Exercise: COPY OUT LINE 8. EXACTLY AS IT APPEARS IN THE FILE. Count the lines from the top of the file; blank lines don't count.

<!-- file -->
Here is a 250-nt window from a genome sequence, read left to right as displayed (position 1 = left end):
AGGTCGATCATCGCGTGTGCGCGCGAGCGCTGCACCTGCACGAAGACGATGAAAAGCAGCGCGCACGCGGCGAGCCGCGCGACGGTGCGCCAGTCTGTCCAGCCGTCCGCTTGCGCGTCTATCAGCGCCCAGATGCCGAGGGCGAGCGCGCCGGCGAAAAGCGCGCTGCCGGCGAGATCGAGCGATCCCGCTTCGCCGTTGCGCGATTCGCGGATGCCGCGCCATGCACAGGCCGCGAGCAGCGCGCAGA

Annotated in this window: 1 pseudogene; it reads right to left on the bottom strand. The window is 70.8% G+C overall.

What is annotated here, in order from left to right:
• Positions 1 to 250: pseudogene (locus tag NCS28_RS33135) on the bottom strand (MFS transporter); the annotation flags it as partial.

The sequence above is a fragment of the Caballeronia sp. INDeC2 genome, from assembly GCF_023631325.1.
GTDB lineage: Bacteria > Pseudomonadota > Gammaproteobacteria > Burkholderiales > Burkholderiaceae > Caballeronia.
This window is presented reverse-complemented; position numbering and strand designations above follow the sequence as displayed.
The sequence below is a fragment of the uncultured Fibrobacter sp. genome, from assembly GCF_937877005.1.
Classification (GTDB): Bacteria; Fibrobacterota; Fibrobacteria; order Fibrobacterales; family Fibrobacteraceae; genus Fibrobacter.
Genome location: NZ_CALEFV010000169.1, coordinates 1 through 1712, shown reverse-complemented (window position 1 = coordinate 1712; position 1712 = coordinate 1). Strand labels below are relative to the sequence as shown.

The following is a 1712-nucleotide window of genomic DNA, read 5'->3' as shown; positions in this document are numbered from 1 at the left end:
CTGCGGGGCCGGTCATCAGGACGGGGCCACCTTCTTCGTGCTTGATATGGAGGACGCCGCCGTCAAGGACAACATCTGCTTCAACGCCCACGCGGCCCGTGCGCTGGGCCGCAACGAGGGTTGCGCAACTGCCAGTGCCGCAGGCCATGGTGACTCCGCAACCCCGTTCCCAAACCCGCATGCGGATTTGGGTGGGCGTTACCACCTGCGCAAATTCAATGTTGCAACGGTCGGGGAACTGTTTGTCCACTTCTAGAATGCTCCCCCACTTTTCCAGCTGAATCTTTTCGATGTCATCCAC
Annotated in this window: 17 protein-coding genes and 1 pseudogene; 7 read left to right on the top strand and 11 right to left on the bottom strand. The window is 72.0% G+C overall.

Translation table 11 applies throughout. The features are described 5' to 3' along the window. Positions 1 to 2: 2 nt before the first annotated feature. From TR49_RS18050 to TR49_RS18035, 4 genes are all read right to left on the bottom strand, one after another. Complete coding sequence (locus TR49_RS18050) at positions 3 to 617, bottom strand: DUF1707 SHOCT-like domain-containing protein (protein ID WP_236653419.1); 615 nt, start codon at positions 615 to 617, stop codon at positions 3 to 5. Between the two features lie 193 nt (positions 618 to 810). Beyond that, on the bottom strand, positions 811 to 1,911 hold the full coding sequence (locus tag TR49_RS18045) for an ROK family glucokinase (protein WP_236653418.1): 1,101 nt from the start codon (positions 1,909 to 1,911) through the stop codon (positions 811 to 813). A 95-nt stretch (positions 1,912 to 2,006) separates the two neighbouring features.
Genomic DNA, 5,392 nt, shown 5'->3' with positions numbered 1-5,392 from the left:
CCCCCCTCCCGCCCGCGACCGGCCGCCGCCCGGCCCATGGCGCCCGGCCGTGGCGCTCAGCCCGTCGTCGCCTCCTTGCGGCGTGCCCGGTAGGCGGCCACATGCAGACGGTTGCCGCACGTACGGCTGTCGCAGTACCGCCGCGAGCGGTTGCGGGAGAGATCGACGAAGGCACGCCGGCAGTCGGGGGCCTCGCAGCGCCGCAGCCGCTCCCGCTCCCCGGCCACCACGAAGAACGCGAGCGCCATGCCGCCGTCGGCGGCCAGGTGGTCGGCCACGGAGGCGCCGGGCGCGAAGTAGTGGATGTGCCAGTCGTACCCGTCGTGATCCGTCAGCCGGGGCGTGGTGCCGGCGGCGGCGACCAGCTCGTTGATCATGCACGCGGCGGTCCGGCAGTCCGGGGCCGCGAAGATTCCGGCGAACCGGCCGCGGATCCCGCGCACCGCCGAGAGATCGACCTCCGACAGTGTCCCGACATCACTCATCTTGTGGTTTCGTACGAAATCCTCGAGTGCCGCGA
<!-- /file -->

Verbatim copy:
This window is presented reverse-complemented; position numbering and strand designations above follow the sequence as displayed.